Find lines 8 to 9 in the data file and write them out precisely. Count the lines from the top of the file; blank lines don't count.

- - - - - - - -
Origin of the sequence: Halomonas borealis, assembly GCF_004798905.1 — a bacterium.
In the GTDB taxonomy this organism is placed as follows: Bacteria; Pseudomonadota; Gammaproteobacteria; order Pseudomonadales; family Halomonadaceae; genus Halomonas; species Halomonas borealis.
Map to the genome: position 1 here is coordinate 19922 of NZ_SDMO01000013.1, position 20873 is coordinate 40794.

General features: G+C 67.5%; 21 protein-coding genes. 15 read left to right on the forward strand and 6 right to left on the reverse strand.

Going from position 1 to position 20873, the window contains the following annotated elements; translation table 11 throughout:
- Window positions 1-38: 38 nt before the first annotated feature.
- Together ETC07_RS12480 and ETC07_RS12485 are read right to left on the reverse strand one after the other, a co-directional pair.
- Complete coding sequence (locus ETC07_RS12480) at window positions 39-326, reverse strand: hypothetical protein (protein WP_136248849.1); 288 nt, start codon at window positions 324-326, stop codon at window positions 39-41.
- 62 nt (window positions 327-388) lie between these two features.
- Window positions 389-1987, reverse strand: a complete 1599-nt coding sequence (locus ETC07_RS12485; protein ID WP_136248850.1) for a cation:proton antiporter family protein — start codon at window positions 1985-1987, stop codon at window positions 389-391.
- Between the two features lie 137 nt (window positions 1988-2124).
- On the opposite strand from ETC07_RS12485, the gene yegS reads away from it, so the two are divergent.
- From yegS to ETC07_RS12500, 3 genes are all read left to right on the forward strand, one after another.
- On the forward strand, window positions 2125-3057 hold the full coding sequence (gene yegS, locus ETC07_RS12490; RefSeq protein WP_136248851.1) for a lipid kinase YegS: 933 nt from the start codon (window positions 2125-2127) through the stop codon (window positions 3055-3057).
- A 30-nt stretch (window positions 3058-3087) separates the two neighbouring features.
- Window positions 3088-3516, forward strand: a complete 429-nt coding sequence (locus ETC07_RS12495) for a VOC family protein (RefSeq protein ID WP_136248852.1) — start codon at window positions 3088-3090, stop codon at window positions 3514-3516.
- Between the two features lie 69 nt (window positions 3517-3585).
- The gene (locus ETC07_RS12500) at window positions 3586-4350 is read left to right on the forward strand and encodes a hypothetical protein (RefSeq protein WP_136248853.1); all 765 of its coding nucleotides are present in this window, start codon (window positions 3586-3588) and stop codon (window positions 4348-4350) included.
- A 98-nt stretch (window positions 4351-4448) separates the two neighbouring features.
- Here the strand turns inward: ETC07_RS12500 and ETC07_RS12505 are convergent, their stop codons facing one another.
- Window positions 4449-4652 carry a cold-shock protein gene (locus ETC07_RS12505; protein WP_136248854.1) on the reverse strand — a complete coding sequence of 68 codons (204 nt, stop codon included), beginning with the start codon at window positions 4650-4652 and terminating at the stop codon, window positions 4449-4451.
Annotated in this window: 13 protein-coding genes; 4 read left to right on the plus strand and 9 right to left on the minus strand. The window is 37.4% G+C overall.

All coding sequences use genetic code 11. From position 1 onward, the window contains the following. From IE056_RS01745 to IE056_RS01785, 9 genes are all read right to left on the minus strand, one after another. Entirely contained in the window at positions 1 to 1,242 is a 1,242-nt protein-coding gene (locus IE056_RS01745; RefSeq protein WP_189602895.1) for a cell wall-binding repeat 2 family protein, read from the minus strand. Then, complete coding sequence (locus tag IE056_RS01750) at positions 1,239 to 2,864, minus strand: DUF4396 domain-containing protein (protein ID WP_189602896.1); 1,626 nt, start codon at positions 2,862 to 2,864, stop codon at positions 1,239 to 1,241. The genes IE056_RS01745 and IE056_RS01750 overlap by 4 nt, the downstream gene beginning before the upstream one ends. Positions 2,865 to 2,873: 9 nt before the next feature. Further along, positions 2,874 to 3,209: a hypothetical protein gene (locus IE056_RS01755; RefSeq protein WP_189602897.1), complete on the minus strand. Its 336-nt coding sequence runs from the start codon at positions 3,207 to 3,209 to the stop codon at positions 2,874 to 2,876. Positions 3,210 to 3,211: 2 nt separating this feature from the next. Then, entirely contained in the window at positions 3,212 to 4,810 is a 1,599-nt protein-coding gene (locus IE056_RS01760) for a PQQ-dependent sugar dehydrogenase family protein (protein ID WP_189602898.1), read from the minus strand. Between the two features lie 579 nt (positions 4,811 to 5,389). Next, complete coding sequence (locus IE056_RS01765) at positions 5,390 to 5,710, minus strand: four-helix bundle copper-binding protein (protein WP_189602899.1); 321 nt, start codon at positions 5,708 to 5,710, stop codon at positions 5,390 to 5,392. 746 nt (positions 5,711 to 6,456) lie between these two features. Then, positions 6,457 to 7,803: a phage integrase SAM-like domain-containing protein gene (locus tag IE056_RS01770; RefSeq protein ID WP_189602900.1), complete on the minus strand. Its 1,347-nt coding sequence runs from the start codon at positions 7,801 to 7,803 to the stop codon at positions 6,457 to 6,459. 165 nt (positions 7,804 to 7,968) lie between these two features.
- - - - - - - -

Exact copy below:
- Complete coding sequence (locus ETC07_RS12480) at window positions 39-326, reverse strand: hypothetical protein (protein WP_136248849.1); 288 nt, start codon at window positions 324-326, stop codon at window positions 39-41.
- 62 nt (window positions 327-388) lie between these two features.